I find myself sometimes shouting alone in a crowded room. The minyan is
praying, but I do not hear the voices. People are moving their lips,
they are swaying a little but their words are not heard. The room is
silent; one would not know a crowd is here. The synagogues of today have
become too quiet at the wrong times. Surely there is the din of people
talking to one another, of greetings and the noisy movements of people
and objects. But at the time of prayer there is no crying to the L-rd,
no shouting, no emotion. When it comes to speaking to Hashem we suddenly
become reticent. Or cold. Where’s the passion?
If we cannot cry in the synagogues, if we cannot raise our voices
pleading and sobbing before Hashem, what have our prayers come to? The
trouble is we have become too civilized, too decorous in the places
where we should pour out our emotions. Upon entering a Sephardic
synagogue, on the other hand, one is struck by the chorus atmosphere.
Every prayer is sung in unison and the melodies envelop the room. The
responses, the antiphonies all work together in beautiful patterns of
song. But in most Ashkenazic minyanim one finds too much silence. Except
for Hasidic and yeshiva minyanim, the pattern is too sedate, too
deferential and lacking in passion.
A similar pattern is visible in weddings. We do not dance enough; we are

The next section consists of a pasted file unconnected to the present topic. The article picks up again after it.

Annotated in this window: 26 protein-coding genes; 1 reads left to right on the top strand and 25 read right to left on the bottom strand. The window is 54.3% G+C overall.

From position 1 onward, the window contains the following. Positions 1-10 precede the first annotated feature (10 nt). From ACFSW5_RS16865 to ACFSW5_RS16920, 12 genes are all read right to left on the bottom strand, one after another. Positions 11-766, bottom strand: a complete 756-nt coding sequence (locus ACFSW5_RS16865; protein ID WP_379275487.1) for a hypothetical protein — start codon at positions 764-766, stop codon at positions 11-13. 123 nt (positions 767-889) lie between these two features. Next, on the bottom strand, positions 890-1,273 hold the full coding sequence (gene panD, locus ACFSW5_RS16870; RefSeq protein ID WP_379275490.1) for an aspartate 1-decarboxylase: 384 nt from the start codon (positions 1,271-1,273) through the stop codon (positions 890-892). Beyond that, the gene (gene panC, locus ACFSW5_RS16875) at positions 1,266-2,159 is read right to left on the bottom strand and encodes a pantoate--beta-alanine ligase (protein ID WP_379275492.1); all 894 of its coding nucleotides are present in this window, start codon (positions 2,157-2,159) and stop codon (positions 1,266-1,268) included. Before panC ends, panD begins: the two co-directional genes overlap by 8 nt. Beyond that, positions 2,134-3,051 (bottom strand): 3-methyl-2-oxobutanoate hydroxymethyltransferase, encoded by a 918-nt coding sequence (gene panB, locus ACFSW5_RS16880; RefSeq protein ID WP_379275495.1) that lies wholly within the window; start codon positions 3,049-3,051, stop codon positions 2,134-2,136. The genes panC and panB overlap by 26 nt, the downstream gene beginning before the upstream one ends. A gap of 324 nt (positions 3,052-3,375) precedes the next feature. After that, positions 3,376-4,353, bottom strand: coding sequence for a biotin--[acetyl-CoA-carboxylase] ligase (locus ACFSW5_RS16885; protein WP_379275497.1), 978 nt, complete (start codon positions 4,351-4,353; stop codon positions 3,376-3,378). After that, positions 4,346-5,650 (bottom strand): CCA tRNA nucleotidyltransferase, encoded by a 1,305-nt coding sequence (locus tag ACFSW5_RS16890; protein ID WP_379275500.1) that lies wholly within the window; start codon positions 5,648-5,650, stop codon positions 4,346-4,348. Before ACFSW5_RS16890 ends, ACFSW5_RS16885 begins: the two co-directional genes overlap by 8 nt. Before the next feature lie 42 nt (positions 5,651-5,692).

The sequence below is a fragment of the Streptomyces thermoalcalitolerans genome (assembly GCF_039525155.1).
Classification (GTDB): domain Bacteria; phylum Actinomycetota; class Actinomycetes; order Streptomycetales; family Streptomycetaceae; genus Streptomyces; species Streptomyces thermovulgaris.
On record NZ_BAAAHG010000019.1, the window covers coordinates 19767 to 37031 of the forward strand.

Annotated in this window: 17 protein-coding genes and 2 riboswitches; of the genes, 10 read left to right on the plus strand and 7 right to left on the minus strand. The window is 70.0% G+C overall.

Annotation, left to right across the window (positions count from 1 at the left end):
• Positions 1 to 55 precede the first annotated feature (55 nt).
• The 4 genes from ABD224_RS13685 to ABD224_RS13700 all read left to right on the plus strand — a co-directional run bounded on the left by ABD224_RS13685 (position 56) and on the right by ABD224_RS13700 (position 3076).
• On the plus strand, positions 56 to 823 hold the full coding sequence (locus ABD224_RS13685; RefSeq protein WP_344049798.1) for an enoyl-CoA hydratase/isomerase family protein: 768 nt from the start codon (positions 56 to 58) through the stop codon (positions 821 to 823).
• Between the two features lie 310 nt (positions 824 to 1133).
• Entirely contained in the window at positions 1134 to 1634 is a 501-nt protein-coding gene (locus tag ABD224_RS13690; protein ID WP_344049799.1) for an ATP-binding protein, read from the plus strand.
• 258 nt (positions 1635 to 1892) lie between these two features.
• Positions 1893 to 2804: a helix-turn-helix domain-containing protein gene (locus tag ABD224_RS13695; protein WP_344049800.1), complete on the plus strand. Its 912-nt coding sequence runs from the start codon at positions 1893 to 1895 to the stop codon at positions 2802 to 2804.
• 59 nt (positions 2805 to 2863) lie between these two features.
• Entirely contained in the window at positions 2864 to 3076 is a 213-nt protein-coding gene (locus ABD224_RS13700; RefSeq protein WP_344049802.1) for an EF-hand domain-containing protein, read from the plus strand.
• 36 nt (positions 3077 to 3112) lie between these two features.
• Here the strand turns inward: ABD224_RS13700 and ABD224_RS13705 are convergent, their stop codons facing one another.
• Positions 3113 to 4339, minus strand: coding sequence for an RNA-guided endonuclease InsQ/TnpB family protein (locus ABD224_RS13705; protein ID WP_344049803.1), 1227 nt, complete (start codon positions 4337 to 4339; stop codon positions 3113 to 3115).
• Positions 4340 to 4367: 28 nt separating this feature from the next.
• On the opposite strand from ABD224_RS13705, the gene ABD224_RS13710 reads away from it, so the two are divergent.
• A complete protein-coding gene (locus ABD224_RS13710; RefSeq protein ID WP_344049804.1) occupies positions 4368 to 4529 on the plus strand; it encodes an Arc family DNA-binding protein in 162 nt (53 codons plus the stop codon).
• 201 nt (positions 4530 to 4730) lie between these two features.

not sufficiently fired up to dance before the hatan and kallah, as we
should. Beyond the perfunctory and lethargic rounds that we weave around
the bride and groom there is little of the sense of excitement that we
should display in those occasions. The hatan’s friends dance away to be
sure and so do the bride’s female friends. But the majority of us seem
too tired after just a few minutes. That cool attitude is the very
antithesis of what our function should be: to enhance the simcha.
Finally, there is too little screaming about issues that affect the
Jewish community both here and in Israel. The lack of an outcry over
Pollard’s imprisonment and the absence of a campaign to defend Israel’s
policies reveal the apathy of the Jewish community. In the areas where
we need to become vocal, we have become too disengaged, too passionless.
Most saddening is that the person who shows some emotion is looked at as
if he were strange. But the madman is not the one who dances but he who
is too cool. The Rabbis teach us that Amalek had the effect of “cooling
the waters” upon our leaving Egypt. The passion, the fire that burned
within us was diminished by Amalek’s influence. Our generation seems
overly afflicted with this “coolness” and “cool” has become a virtue
rather than a problem.
It is time for us to burn again. In synagogues, we need to raise our
voices a bit more. In joyous occasions, let us not be embarrassed to
dance. And in social matters, let us not be too timid to raise an outcry
when it is called for. Civilization has its place, but without some
fire, we are all lifeless.
The way of Torah is pleasant but it is also luminous, radiant and
joyous. In the celestial realms there is no sadness, only joy and
laughter. Here on earth, we should be no less. The sign of a healthy
person is to possess some passion and to feel with intensity. Coolness
is a symptom of ‘Amalekitis’. So banish the depression, put away the
silence. Brothers and sisters: Rid yourselves of the shyness; bring in
the smile and sing loudly and joyously again.